Dunes in Dubai

When I began my Asian Adventure, it was open ended. I didn’t know exactly where I would go, when, and when I’d finish up. 10 days short of one year “on the road,” as I like to say, I’m going “home,” to Massachusetts and New Hampshire to visit friends and family for a month. While planning this trip, I got an invite to go to the Czech Republic from Monika, my friend of 24 years. I hadn’t been in 5 years and I felt I was long overdue. Many flights from Bangkok have a stopover in Dubai, yet I wanted something longer than a brief layover. I purchased two separate tickets. Bangkok-Dubai. I spent 3 days and continued on. Dubai-Prague. I spent 9 days and was overwhelmingly happy. It felt like home.

My Czech Family

I was crying tears of joy while waiting in the immigration line and that overwhelming feeling of happiness continued to flow throughout the week. I visited many people I hadn’t seen in 5 years, but most I’ve known for over 20. Then there was this magnetic pull to Barcelona I needed to fulfill but I hadn’t bought a ticket back in March when I made the decision to traverse to globe via the Atlantic Ocean. How would I go from Prague? Plane, train, automobile? I studied flight availability and prices and decided on Prague-Lisbon-Barcelona. Lisbon! Yes, I chose a flight with a 12 hour layover in Portugal. I just “hadta go.” When I sorted out this long weekend adventure, I contacted my best travel buddy from this past year, Elena, from Switzerland. I mentioned her in my previous travel related blog and while she was hesitant to spend the weekend in Spain because she’s in the process of moving and about to start a new job after 15 months of travel, she sent me her travel itinerary. She wrote, “Barcelona, get ready for ‘Team Menu.'”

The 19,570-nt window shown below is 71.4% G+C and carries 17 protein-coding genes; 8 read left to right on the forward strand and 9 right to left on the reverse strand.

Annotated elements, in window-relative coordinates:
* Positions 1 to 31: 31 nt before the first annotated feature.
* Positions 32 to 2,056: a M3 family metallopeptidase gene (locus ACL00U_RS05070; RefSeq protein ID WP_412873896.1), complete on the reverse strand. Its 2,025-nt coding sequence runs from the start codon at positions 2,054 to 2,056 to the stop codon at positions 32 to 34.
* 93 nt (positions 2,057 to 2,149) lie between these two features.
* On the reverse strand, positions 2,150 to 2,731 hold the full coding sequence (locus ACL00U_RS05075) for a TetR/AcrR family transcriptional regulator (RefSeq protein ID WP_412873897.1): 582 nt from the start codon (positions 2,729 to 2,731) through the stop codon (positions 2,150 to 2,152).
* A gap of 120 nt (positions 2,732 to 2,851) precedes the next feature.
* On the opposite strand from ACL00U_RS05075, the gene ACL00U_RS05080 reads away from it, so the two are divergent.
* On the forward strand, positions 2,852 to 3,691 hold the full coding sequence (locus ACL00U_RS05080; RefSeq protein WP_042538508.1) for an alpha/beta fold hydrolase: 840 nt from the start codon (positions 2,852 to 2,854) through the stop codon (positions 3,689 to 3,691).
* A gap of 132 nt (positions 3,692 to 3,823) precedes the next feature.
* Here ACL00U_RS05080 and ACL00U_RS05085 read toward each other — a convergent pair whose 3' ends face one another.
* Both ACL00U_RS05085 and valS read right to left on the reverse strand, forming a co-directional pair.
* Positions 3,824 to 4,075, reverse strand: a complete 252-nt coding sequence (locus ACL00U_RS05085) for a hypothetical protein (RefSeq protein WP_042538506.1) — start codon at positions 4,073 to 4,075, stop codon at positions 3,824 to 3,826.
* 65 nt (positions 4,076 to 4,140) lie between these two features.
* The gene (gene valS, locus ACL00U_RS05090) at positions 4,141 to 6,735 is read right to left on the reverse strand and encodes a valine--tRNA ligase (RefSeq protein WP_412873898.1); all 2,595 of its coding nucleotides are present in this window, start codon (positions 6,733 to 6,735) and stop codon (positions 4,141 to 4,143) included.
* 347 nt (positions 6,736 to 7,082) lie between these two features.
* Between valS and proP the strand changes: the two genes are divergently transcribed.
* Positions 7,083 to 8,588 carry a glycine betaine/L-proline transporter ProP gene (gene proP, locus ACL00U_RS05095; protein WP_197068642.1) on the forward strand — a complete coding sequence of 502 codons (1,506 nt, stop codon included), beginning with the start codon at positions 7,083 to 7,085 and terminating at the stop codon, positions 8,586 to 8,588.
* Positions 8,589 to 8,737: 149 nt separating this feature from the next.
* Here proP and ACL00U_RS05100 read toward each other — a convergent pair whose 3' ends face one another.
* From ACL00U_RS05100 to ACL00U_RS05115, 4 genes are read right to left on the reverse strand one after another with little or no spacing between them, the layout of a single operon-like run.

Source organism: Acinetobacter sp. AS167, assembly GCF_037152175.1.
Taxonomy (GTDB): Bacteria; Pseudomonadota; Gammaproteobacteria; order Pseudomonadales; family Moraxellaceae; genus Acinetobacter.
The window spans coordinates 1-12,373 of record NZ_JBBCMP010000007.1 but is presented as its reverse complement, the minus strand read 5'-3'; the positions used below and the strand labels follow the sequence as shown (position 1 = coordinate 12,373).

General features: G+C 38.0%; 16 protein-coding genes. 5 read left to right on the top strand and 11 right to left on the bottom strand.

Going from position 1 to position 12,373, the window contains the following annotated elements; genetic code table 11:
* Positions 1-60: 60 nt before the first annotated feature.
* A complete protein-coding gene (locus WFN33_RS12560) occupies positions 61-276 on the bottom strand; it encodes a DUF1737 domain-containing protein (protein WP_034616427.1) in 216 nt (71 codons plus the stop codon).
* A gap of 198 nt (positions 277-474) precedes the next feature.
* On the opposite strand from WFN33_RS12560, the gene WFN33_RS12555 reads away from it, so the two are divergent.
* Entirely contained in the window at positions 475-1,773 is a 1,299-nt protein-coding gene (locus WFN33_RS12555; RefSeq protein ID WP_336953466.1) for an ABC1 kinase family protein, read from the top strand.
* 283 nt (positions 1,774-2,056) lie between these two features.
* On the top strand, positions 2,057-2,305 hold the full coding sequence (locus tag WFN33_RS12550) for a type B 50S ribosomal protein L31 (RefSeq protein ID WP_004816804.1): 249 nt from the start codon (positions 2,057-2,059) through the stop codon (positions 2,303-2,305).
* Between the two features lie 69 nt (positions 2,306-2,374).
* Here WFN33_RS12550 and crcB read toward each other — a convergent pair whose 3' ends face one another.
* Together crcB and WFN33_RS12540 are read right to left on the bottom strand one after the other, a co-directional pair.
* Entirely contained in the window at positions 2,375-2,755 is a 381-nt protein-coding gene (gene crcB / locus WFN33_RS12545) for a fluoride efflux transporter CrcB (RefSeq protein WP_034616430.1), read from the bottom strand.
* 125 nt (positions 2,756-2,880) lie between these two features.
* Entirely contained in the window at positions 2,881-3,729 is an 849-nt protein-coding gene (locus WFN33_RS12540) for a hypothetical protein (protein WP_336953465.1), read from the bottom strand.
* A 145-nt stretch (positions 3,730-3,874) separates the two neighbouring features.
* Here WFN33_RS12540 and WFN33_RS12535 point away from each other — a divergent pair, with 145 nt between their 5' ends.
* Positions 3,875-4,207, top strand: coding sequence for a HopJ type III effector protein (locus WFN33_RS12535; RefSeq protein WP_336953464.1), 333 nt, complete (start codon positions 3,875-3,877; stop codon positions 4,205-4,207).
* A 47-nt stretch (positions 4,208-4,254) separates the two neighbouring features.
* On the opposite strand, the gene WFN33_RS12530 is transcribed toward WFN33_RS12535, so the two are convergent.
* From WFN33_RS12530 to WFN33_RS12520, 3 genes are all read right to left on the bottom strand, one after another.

Elena and I about to dig into this gourmet gelato!

We were reunited at the airport in Barcelona, navigated through the city past midnight, and emerged from the metro right in front of Casa Batllo, one of Antonio Gaudí’s iconic buildings and one of the main reasons I wanted to go this capital of Catalonia. What are the odds?! I treated my time in Spain as a vacation. It’s a long way from my habits and budget in Asia, but I’ll find a way to financially recover. In keeping with our active history, Elena and I put in over 35 miles in three days walking around the city. (We did 140 miles in the Himalayas then 30 in the jungle in Nepal). We also tried a variety of Spanish tapas, healthy salads, gelato, and even made Swiss Rosti from a packet that she brought from Switzerland. We topped them with fried eggs and cheese, one of our favorite meals while trekking along the Annapurna Circuit. We made sure to stop by all of the famous Gaudí landmarks, checked out parks, walked along the coastline, and more. It was tiring, but well worth it! We were both glad we went and happy we still got along so well, complete with our silly jokes and laughing fits.